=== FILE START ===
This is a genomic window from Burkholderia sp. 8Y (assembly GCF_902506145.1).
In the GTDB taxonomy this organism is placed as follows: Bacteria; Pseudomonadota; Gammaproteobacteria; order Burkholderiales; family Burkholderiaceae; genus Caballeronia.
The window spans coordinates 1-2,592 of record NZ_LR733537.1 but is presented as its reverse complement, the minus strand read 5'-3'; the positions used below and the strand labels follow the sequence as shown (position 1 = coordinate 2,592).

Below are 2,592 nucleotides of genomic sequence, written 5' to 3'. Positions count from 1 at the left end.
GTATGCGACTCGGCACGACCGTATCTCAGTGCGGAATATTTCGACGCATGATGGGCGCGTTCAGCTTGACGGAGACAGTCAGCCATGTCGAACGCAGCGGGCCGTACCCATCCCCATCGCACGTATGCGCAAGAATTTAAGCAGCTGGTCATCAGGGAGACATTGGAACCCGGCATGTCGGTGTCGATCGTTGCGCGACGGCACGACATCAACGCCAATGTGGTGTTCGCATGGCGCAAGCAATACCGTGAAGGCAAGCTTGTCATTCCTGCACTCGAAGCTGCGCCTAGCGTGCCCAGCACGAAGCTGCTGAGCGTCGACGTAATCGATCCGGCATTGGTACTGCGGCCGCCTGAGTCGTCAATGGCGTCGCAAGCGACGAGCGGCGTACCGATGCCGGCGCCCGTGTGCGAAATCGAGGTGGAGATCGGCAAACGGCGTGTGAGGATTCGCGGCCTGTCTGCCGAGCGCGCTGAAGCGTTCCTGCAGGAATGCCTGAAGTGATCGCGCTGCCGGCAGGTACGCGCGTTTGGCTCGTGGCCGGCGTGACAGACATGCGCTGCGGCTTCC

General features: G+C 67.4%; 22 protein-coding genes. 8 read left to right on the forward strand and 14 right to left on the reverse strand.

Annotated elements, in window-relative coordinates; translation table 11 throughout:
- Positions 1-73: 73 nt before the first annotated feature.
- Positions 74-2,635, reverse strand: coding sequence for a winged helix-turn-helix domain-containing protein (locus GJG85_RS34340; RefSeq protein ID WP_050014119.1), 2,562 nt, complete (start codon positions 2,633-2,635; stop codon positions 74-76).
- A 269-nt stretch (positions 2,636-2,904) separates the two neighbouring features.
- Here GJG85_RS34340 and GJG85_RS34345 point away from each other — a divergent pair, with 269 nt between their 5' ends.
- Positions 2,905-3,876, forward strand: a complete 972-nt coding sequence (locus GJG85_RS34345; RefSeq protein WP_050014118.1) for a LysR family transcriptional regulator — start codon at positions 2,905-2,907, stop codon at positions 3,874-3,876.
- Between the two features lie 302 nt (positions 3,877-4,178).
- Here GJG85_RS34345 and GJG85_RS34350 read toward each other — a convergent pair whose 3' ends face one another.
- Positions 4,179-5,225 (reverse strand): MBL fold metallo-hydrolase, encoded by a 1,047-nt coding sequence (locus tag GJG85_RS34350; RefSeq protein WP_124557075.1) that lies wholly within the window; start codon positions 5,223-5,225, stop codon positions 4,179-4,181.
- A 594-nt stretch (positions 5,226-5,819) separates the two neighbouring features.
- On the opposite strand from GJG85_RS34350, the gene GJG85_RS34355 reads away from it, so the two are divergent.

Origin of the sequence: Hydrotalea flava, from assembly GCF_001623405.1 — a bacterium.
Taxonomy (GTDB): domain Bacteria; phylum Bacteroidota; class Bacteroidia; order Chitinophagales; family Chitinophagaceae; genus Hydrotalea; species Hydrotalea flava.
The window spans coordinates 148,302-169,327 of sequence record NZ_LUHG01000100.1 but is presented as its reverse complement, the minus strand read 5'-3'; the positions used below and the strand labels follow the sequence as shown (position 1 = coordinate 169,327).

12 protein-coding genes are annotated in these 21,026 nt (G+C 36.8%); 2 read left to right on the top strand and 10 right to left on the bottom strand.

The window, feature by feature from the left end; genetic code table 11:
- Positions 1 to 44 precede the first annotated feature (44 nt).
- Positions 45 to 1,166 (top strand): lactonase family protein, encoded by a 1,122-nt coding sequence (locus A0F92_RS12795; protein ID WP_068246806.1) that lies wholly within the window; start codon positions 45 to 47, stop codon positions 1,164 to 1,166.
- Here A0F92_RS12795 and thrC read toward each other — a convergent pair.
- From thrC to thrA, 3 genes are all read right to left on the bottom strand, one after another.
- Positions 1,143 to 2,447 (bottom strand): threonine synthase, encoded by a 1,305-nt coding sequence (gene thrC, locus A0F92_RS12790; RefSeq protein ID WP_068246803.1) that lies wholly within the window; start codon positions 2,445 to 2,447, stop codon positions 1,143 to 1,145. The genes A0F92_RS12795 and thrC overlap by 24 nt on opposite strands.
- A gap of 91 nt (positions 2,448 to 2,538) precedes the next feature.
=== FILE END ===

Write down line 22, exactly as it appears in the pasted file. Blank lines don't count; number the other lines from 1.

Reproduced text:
The window, feature by feature from the left end; genetic code table 11: